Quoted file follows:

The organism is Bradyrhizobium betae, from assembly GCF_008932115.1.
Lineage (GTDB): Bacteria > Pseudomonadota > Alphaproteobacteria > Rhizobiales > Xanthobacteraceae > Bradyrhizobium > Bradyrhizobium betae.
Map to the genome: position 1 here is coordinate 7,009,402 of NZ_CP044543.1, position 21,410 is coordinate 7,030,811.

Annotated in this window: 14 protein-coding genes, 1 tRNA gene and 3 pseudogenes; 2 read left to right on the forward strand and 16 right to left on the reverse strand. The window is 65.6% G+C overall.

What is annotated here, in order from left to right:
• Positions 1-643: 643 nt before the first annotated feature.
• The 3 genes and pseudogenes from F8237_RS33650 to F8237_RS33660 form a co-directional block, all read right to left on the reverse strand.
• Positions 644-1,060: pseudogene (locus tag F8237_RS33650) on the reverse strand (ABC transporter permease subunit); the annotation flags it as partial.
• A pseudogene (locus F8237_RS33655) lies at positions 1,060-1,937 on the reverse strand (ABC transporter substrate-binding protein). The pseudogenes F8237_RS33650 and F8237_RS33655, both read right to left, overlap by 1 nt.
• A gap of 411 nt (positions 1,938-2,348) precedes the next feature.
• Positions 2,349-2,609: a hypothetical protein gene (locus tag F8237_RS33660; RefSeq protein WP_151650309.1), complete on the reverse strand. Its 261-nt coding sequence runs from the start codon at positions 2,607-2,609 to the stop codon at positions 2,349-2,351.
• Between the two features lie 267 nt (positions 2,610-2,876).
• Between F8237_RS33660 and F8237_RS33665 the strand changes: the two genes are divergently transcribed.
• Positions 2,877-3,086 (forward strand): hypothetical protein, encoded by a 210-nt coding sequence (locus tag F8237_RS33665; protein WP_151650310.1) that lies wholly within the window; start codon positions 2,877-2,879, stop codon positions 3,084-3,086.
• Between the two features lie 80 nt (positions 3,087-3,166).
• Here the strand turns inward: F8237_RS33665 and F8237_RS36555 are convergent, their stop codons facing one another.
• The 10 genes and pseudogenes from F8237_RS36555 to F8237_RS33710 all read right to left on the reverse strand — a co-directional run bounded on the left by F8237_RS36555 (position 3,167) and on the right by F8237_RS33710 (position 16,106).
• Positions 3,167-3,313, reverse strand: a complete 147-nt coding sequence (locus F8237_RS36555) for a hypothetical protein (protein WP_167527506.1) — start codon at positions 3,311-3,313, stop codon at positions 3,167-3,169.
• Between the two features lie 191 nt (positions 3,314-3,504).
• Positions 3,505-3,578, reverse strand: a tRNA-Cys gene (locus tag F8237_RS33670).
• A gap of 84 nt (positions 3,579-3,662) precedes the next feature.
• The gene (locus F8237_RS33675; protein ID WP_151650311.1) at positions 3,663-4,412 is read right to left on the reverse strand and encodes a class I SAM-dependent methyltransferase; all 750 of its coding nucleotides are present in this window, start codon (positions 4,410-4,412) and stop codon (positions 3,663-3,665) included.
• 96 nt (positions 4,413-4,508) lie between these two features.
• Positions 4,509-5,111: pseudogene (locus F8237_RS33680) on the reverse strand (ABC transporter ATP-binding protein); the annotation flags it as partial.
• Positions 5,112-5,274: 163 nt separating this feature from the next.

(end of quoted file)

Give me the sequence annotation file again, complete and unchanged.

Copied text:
The organism is Bradyrhizobium betae, from assembly GCF_008932115.1.
Lineage (GTDB): Bacteria > Pseudomonadota > Alphaproteobacteria > Rhizobiales > Xanthobacteraceae > Bradyrhizobium > Bradyrhizobium betae.
Map to the genome: position 1 here is coordinate 7,009,402 of NZ_CP044543.1, position 21,410 is coordinate 7,030,811.

Annotated in this window: 14 protein-coding genes, 1 tRNA gene and 3 pseudogenes; 2 read left to right on the forward strand and 16 right to left on the reverse strand. The window is 65.6% G+C overall.

What is annotated here, in order from left to right:
• Positions 1-643: 643 nt before the first annotated feature.
• The 3 genes and pseudogenes from F8237_RS33650 to F8237_RS33660 form a co-directional block, all read right to left on the reverse strand.
• Positions 644-1,060: pseudogene (locus tag F8237_RS33650) on the reverse strand (ABC transporter permease subunit); the annotation flags it as partial.
• A pseudogene (locus F8237_RS33655) lies at positions 1,060-1,937 on the reverse strand (ABC transporter substrate-binding protein). The pseudogenes F8237_RS33650 and F8237_RS33655, both read right to left, overlap by 1 nt.
• A gap of 411 nt (positions 1,938-2,348) precedes the next feature.
• Positions 2,349-2,609: a hypothetical protein gene (locus tag F8237_RS33660; RefSeq protein WP_151650309.1), complete on the reverse strand. Its 261-nt coding sequence runs from the start codon at positions 2,607-2,609 to the stop codon at positions 2,349-2,351.
• Between the two features lie 267 nt (positions 2,610-2,876).
• Between F8237_RS33660 and F8237_RS33665 the strand changes: the two genes are divergently transcribed.
• Positions 2,877-3,086 (forward strand): hypothetical protein, encoded by a 210-nt coding sequence (locus tag F8237_RS33665; protein WP_151650310.1) that lies wholly within the window; start codon positions 2,877-2,879, stop codon positions 3,084-3,086.
• Between the two features lie 80 nt (positions 3,087-3,166).
• Here the strand turns inward: F8237_RS33665 and F8237_RS36555 are convergent, their stop codons facing one another.
• The 10 genes and pseudogenes from F8237_RS36555 to F8237_RS33710 all read right to left on the reverse strand — a co-directional run bounded on the left by F8237_RS36555 (position 3,167) and on the right by F8237_RS33710 (position 16,106).
• Positions 3,167-3,313, reverse strand: a complete 147-nt coding sequence (locus F8237_RS36555) for a hypothetical protein (protein WP_167527506.1) — start codon at positions 3,311-3,313, stop codon at positions 3,167-3,169.
• Between the two features lie 191 nt (positions 3,314-3,504).
• Positions 3,505-3,578, reverse strand: a tRNA-Cys gene (locus tag F8237_RS33670).
• A gap of 84 nt (positions 3,579-3,662) precedes the next feature.
• The gene (locus F8237_RS33675; protein ID WP_151650311.1) at positions 3,663-4,412 is read right to left on the reverse strand and encodes a class I SAM-dependent methyltransferase; all 750 of its coding nucleotides are present in this window, start codon (positions 4,410-4,412) and stop codon (positions 3,663-3,665) included.
• 96 nt (positions 4,413-4,508) lie between these two features.
• Positions 4,509-5,111: pseudogene (locus F8237_RS33680) on the reverse strand (ABC transporter ATP-binding protein); the annotation flags it as partial.
• Positions 5,112-5,274: 163 nt separating this feature from the next.